David Chilcott is the author of the up and coming John McBride series: 'Murphy's Heist' and its sequel 'Cruise the Storm'. He is currently writing the third book of the series, planning to be published in early April. Having been an avid reader of fiction for a long time, David has toyed with writing a novel a few times previously. The first occasion was in his late twenties, a science fiction book that was never finished. Ten years later David completed a thriller novel, though never succeeded in getting it published. Third time lucky, with the knowledge of his ability to write thrillers, David set out to write for the e-book audience. He admits that when the first book went online, it has not undergone any editing. After this being pointed out in a review, David withdrew the book and had it edited. This resulted in him partly rewriting it, thus improving its rating to four stars!
Murphy's Heist, the debut book, follows artist John McBride as he stumbles upon a series of strange events. He finds that the biggest bullion heist since the eighties is about to be committed by the small time criminal, Belfast-born Eamonn Murphy, now living in England. His cruelty and greed exceeds his ability, and results in a bungled heist. However, he does get away with twelve million pounds worth of bullion. He struggles to get the haul out of England, but will his luck hold with McBride chasing him all the way?
Closely following is David's sequel, Cruise the Storm. This time we follow John aboard an upmarket cruise ship, The Helena, setting sail for the Mediterranean. It is already in the Solent before the owners realise there are several members of a far right group aboard, and they might be aiming to hijack the ship, though they are sure that due to stringent security there can be no weapons aboard. Matters are discussed with MI5, and one of their operatives agrees to board the ship in Spain to monitor the situation. Encouraged by his agent to act as an art tutor, John McBride finds a role in the potential danger aboard. When the Captain learns that McBride used to be in the SAS, he thinks he might be useful if things get out of hand. Though it is not just a hijack that takes place; a rebellion by the passengers loathe to have their holiday ruined. A rare but not unknown hurricane in the Mediterranean engulfs the ship. At this point the Captain, on his last voyage before retirement, thinks life couldn't get any worse. Though with the last hijacker roaming the ship in disguise, will he kill him?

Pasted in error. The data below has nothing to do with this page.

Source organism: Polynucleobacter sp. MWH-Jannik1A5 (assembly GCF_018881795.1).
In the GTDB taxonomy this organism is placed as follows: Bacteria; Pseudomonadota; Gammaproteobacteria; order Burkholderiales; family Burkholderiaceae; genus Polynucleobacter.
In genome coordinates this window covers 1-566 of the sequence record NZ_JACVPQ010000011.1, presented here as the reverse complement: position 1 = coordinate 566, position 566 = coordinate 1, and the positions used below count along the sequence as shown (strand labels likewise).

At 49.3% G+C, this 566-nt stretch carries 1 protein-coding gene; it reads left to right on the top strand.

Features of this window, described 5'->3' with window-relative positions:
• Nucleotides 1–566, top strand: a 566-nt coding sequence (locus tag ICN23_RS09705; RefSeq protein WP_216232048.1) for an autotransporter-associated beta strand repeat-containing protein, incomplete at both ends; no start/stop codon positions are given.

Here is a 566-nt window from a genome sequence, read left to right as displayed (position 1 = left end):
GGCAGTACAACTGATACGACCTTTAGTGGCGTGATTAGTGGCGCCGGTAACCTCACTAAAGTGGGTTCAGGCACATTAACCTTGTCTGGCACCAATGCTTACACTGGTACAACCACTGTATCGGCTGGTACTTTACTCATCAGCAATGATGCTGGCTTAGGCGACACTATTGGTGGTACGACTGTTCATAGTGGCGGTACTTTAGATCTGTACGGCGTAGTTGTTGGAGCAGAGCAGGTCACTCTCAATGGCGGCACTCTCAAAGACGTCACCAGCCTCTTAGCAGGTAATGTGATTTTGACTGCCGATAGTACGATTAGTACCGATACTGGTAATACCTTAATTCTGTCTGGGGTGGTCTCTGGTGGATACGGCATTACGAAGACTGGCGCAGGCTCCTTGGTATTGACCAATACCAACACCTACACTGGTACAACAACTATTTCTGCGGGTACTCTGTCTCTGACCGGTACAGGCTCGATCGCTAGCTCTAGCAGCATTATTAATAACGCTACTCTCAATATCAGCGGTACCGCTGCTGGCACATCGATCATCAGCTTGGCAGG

Readers of David Chilcott seem to be more enticed by each book they read. Cruise the Storm has been described as "a fast, pacy read and it draws you in" as well as "a tale of deception, intrigue and crime". The third book of the series will see John McBride meeting a girl who has lost her brother. He has gone missing, and the police aren't interested because he is an adult. McBride follows the trail to a prison camp in Russia. The task isn't just about breaking out, they need to find a way back to England. The SVR are trying very hard to stop them.
David's inspiration comes from a few admired authors... "Firstly, the king of all thrillers, Elmore Leonard, who made writing look so easy. All his books are hard to put down before the last page is turned. Secondly, Robert B Parker is another gifted writer in the genre. Peter Temple living in Australia is one of the tops, and writes must-read thrillers. I could go on, there are many others, especially American writers". Further chat from David advises to write about what you know; if you write about something you don't know, you are in for a lot of research. Knowing about the subject gives an authenticity research will never give. This is why David's passion for thriller novels has created such success in his own work.
David told us about the methods of the novel writing process… "Every author uses a different technique to end up with 80,000 plus words on paper. I know some spend a lot of time on the plotting, and have everything in detail mapped out. I have the plot framework before I start to write, but it is a roughly drawn map on how to get from A to B. Then I just start writing, two thousand words a session, perhaps finishing many chapters, before going back and doing a first edit. When I finish the book, I'll spend many weeks sharpening it up before I send it to my editor".